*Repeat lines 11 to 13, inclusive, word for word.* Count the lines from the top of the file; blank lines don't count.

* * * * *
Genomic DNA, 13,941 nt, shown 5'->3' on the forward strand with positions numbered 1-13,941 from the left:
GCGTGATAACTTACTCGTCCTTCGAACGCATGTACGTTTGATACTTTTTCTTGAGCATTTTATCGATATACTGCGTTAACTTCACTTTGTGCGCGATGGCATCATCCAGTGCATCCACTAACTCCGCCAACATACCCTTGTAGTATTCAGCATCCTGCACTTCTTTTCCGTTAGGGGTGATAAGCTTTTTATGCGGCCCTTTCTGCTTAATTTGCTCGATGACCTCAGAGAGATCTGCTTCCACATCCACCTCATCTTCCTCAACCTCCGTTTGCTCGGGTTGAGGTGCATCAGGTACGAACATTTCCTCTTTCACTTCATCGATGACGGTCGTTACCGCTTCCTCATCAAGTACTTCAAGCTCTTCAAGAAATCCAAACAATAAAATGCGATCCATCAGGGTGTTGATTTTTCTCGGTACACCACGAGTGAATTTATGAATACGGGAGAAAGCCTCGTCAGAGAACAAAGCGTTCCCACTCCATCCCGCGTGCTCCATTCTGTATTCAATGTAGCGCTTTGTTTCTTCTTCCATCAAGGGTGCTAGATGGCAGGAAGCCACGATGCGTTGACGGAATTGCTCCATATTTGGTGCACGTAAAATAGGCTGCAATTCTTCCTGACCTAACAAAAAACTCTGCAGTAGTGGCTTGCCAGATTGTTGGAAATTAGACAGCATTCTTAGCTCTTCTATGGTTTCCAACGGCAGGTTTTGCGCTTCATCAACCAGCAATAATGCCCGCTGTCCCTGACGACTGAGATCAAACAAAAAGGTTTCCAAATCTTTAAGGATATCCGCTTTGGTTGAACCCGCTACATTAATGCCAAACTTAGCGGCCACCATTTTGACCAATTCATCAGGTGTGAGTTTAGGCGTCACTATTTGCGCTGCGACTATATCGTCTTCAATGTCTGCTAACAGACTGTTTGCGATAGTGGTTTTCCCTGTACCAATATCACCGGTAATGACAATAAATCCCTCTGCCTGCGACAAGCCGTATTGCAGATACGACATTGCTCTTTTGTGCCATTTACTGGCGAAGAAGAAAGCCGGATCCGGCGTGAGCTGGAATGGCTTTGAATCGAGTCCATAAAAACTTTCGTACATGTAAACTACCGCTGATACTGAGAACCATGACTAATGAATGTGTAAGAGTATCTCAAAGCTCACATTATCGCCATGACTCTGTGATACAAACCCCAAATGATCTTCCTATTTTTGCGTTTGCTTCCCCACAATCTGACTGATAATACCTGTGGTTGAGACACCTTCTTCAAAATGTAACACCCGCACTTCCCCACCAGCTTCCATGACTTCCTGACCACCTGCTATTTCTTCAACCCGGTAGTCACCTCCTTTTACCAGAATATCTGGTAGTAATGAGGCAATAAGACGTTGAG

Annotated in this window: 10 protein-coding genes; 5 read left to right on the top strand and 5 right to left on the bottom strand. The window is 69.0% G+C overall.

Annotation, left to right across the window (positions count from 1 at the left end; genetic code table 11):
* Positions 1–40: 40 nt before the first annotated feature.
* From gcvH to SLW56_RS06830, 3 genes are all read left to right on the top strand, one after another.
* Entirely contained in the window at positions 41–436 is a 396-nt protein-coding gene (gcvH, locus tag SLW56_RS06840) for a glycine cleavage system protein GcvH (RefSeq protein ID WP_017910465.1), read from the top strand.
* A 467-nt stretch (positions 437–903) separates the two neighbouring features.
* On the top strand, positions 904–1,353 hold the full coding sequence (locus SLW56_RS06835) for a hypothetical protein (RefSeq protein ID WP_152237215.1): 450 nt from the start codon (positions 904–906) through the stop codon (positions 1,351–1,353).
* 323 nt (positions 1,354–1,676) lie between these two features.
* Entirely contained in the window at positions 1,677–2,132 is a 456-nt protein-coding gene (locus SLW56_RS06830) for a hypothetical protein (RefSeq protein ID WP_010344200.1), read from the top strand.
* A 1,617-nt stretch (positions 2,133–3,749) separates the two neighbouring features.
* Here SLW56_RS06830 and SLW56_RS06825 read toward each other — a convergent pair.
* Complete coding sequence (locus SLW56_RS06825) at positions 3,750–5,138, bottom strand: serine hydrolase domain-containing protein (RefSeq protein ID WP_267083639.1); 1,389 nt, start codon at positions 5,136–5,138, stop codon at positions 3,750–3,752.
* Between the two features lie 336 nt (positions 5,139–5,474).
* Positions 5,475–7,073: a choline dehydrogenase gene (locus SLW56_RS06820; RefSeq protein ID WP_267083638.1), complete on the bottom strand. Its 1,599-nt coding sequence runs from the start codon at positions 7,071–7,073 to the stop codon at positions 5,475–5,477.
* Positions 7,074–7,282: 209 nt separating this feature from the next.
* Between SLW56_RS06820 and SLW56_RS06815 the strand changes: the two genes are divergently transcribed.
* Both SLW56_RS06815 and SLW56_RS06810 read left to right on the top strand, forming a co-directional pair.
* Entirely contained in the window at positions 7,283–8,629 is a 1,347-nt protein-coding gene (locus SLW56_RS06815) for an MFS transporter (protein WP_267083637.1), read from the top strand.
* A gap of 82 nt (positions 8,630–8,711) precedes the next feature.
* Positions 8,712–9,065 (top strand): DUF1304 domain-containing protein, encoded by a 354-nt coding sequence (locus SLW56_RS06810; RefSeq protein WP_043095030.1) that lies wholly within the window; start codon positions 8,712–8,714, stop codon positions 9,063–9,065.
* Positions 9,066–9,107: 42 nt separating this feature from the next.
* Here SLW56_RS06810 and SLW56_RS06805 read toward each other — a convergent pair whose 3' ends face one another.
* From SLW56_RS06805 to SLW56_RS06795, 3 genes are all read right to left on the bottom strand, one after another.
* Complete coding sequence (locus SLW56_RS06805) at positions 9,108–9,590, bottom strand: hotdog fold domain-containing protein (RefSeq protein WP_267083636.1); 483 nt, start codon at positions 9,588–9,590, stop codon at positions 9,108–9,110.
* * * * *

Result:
* Entirely contained in the window at positions 1,677–2,132 is a 456-nt protein-coding gene (locus SLW56_RS06830) for a hypothetical protein (RefSeq protein ID WP_010344200.1), read from the top strand.
* A 1,617-nt stretch (positions 2,133–3,749) separates the two neighbouring features.
* Here SLW56_RS06830 and SLW56_RS06825 read toward each other — a convergent pair.